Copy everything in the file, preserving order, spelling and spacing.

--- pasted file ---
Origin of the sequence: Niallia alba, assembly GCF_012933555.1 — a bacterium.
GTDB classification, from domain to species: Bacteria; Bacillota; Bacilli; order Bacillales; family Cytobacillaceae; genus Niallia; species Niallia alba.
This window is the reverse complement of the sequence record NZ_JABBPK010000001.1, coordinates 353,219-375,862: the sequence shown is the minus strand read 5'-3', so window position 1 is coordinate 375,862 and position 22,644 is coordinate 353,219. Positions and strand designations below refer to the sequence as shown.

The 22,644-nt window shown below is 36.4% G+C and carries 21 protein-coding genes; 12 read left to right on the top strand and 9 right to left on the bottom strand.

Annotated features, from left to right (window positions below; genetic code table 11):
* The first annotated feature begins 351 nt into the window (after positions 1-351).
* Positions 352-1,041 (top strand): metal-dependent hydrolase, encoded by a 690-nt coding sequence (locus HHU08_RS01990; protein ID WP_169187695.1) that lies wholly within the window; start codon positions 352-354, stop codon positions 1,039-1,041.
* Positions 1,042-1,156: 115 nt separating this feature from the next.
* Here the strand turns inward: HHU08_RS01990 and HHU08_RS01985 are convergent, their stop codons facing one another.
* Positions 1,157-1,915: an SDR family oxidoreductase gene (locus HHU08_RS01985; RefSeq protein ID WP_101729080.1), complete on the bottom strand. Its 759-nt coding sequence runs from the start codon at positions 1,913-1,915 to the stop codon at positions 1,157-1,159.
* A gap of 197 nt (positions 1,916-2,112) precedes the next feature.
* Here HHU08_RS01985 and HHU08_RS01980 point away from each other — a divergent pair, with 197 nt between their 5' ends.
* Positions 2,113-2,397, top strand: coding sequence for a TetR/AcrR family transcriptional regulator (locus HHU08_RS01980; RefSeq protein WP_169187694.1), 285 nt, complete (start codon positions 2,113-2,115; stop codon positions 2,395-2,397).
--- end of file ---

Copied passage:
Origin of the sequence: Niallia alba, assembly GCF_012933555.1 — a bacterium.
GTDB classification, from domain to species: Bacteria; Bacillota; Bacilli; order Bacillales; family Cytobacillaceae; genus Niallia; species Niallia alba.
This window is the reverse complement of the sequence record NZ_JABBPK010000001.1, coordinates 353,219-375,862: the sequence shown is the minus strand read 5'-3', so window position 1 is coordinate 375,862 and position 22,644 is coordinate 353,219. Positions and strand designations below refer to the sequence as shown.

The 22,644-nt window shown below is 36.4% G+C and carries 21 protein-coding genes; 12 read left to right on the top strand and 9 right to left on the bottom strand.

Annotated features, from left to right (window positions below; genetic code table 11):
* The first annotated feature begins 351 nt into the window (after positions 1-351).
* Positions 352-1,041 (top strand): metal-dependent hydrolase, encoded by a 690-nt coding sequence (locus HHU08_RS01990; protein ID WP_169187695.1) that lies wholly within the window; start codon positions 352-354, stop codon positions 1,039-1,041.
* Positions 1,042-1,156: 115 nt separating this feature from the next.
* Here the strand turns inward: HHU08_RS01990 and HHU08_RS01985 are convergent, their stop codons facing one another.
* Positions 1,157-1,915: an SDR family oxidoreductase gene (locus HHU08_RS01985; RefSeq protein ID WP_101729080.1), complete on the bottom strand. Its 759-nt coding sequence runs from the start codon at positions 1,913-1,915 to the stop codon at positions 1,157-1,159.
* A gap of 197 nt (positions 1,916-2,112) precedes the next feature.
* Here HHU08_RS01985 and HHU08_RS01980 point away from each other — a divergent pair, with 197 nt between their 5' ends.
* Positions 2,113-2,397, top strand: coding sequence for a TetR/AcrR family transcriptional regulator (locus HHU08_RS01980; RefSeq protein WP_169187694.1), 285 nt, complete (start codon positions 2,113-2,115; stop codon positions 2,395-2,397).